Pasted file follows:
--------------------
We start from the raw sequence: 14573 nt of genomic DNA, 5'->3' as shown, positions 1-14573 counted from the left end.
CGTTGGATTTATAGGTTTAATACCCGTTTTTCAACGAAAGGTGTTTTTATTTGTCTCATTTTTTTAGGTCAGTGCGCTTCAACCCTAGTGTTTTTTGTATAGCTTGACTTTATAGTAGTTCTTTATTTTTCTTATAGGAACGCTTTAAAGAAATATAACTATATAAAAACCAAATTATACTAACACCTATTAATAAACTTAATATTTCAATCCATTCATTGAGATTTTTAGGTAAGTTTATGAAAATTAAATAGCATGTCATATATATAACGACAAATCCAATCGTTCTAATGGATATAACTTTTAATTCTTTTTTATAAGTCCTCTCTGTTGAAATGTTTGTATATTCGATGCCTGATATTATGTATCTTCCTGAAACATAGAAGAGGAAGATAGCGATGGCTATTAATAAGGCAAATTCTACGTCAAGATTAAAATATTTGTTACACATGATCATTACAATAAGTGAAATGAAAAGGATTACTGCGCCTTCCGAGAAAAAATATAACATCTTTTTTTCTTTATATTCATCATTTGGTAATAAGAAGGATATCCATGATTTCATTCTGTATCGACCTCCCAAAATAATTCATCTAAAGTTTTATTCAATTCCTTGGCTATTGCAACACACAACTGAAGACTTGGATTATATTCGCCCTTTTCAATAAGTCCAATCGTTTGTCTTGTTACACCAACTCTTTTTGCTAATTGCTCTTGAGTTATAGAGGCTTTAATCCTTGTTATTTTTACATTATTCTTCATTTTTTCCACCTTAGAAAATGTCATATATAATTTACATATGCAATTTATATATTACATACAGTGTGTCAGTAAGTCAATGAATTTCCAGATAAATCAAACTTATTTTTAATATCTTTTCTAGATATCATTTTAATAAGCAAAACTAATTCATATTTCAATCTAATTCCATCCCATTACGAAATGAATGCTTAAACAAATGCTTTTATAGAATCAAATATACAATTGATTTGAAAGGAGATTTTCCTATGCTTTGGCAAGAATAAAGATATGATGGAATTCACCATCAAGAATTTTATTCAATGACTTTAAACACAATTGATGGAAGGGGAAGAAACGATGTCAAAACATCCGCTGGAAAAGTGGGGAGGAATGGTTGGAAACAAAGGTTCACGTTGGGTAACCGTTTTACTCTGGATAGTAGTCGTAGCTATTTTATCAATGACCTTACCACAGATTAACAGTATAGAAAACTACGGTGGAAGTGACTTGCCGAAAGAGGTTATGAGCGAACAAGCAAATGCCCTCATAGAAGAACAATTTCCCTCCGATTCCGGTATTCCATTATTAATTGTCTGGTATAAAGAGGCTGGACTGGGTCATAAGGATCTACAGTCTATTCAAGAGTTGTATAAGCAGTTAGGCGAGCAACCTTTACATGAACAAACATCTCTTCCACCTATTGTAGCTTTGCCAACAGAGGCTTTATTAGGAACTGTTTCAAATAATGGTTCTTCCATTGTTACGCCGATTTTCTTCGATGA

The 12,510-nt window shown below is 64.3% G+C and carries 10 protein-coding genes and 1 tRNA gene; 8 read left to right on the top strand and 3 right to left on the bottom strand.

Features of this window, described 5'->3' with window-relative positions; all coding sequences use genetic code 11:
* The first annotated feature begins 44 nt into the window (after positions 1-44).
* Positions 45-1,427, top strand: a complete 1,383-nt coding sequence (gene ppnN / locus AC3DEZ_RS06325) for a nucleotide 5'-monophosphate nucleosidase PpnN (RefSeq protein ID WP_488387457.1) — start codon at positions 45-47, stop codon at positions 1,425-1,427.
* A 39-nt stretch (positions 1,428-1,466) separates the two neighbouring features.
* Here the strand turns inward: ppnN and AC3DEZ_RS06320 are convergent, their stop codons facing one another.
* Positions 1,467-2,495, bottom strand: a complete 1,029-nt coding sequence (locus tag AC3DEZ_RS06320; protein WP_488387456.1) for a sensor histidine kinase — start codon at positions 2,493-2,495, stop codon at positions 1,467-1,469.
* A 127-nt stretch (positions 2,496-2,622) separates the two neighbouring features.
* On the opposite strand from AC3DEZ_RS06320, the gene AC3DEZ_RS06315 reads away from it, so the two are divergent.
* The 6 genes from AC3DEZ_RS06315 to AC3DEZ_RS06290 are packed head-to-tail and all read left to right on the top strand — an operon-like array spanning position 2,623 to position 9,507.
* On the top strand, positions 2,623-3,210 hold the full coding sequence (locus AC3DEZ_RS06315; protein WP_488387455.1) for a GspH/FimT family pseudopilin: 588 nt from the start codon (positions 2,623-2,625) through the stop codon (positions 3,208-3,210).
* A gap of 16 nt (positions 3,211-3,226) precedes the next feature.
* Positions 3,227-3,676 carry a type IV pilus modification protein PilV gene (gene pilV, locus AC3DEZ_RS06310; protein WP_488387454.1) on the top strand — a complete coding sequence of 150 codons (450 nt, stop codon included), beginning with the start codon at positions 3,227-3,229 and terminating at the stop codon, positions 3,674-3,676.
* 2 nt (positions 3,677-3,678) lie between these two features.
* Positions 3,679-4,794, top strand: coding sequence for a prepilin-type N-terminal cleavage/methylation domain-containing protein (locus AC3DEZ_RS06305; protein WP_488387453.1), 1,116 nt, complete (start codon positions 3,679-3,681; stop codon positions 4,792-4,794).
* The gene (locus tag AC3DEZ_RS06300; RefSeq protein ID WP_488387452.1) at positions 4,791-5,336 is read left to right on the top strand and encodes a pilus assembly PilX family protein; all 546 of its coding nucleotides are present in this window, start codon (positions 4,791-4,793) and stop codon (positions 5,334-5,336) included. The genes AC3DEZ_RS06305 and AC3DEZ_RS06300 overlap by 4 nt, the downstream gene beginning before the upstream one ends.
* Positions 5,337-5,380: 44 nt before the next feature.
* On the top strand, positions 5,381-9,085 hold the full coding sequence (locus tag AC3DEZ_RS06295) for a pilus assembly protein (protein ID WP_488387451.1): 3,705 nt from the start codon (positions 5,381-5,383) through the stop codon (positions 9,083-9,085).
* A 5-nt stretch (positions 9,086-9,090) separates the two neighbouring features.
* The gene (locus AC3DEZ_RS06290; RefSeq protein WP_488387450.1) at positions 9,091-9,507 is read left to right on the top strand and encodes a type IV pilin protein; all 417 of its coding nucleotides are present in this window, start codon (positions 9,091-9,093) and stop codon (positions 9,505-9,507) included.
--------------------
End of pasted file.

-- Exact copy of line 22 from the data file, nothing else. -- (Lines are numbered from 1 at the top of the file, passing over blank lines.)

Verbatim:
* The gene (locus AC3DEZ_RS06290; RefSeq protein WP_488387450.1) at positions 9,091-9,507 is read left to right on the top strand and encodes a type IV pilin protein; all 417 of its coding nucleotides are present in this window, start codon (positions 9,091-9,093) and stop codon (positions 9,505-9,507) included.